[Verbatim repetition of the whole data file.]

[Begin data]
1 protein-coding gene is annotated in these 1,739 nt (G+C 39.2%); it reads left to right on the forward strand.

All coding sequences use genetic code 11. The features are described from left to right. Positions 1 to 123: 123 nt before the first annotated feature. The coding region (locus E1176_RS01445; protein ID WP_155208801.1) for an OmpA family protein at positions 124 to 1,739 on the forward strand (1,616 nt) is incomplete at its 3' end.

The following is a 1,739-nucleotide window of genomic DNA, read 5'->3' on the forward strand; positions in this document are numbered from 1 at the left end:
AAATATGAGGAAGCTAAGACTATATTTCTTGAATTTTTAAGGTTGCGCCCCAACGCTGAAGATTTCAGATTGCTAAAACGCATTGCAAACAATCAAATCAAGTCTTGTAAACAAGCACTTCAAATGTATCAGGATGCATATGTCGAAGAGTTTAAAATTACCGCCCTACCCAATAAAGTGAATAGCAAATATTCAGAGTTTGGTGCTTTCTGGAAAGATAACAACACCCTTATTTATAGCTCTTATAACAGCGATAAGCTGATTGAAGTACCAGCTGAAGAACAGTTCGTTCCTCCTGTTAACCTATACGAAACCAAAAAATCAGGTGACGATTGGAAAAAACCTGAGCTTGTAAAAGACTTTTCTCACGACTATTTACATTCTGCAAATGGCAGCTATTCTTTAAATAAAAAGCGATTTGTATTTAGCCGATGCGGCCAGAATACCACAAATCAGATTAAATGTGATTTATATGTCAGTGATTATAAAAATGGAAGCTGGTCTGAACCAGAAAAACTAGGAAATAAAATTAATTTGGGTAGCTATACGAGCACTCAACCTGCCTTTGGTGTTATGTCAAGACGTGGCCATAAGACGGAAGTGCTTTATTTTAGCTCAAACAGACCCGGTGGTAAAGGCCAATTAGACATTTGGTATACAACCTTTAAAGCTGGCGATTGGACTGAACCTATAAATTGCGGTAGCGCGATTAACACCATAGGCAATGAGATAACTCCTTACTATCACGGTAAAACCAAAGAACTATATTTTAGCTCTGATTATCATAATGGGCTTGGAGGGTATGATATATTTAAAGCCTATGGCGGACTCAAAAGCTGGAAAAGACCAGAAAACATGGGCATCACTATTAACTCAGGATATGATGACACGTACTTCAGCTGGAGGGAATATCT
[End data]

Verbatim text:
1 protein-coding gene is annotated in these 1,739 nt (G+C 39.2%); it reads left to right on the forward strand.

All coding sequences use genetic code 11. The features are described from left to right. Positions 1 to 123: 123 nt before the first annotated feature. The coding region (locus E1176_RS01445; protein ID WP_155208801.1) for an OmpA family protein at positions 124 to 1,739 on the forward strand (1,616 nt) is incomplete at its 3' end.

The following is a 1,739-nucleotide window of genomic DNA, read 5'->3' on the forward strand; positions in this document are numbered from 1 at the left end:
AAATATGAGGAAGCTAAGACTATATTTCTTGAATTTTTAAGGTTGCGCCCCAACGCTGAAGATTTCAGATTGCTAAAACGCATTGCAAACAATCAAATCAAGTCTTGTAAACAAGCACTTCAAATGTATCAGGATGCATATGTCGAAGAGTTTAAAATTACCGCCCTACCCAATAAAGTGAATAGCAAATATTCAGAGTTTGGTGCTTTCTGGAAAGATAACAACACCCTTATTTATAGCTCTTATAACAGCGATAAGCTGATTGAAGTACCAGCTGAAGAACAGTTCGTTCCTCCTGTTAACCTATACGAAACCAAAAAATCAGGTGACGATTGGAAAAAACCTGAGCTTGTAAAAGACTTTTCTCACGACTATTTACATTCTGCAAATGGCAGCTATTCTTTAAATAAAAAGCGATTTGTATTTAGCCGATGCGGCCAGAATACCACAAATCAGATTAAATGTGATTTATATGTCAGTGATTATAAAAATGGAAGCTGGTCTGAACCAGAAAAACTAGGAAATAAAATTAATTTGGGTAGCTATACGAGCACTCAACCTGCCTTTGGTGTTATGTCAAGACGTGGCCATAAGACGGAAGTGCTTTATTTTAGCTCAAACAGACCCGGTGGTAAAGGCCAATTAGACATTTGGTATACAACCTTTAAAGCTGGCGATTGGACTGAACCTATAAATTGCGGTAGCGCGATTAACACCATAGGCAATGAGATAACTCCTTACTATCACGGTAAAACCAAAGAACTATATTTTAGCTCTGATTATCATAATGGGCTTGGAGGGTATGATATATTTAAAGCCTATGGCGGACTCAAAAGCTGGAAAAGACCAGAAAACATGGGCATCACTATTAACTCAGGATATGATGACACGTACTTCAGCTGGAGGGAATATCT